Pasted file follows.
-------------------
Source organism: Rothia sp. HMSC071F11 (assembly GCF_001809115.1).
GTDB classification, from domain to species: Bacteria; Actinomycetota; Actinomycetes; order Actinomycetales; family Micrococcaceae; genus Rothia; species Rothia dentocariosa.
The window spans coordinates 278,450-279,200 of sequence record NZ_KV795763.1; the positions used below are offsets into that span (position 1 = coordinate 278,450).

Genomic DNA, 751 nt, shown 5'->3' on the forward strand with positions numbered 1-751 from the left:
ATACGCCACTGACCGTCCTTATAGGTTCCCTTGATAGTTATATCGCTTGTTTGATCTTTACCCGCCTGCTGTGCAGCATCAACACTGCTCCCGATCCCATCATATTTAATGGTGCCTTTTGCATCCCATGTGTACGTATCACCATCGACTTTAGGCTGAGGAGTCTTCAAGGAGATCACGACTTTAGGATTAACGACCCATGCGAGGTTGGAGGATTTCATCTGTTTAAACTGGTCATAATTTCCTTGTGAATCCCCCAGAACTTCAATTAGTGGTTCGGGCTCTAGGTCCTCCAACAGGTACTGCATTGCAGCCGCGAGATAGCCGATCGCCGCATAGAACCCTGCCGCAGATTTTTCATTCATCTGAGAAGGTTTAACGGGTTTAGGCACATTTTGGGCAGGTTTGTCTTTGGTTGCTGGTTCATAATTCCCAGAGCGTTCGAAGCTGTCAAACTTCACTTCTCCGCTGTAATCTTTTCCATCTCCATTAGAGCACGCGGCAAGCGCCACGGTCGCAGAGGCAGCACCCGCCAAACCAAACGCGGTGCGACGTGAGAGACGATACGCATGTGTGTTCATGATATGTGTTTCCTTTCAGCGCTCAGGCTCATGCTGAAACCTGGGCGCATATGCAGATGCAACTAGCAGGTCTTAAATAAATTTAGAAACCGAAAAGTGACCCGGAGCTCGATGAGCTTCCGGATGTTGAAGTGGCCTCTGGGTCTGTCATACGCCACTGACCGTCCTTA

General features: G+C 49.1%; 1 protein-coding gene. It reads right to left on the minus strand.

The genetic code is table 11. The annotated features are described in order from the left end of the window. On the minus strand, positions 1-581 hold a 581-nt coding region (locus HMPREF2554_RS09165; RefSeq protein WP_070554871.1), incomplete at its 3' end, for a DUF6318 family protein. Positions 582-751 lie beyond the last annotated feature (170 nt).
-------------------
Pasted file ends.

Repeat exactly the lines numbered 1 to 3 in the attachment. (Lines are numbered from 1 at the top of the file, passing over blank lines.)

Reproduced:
Source organism: Rothia sp. HMSC071F11 (assembly GCF_001809115.1).
GTDB classification, from domain to species: Bacteria; Actinomycetota; Actinomycetes; order Actinomycetales; family Micrococcaceae; genus Rothia; species Rothia dentocariosa.
The window spans coordinates 278,450-279,200 of sequence record NZ_KV795763.1; the positions used below are offsets into that span (position 1 = coordinate 278,450).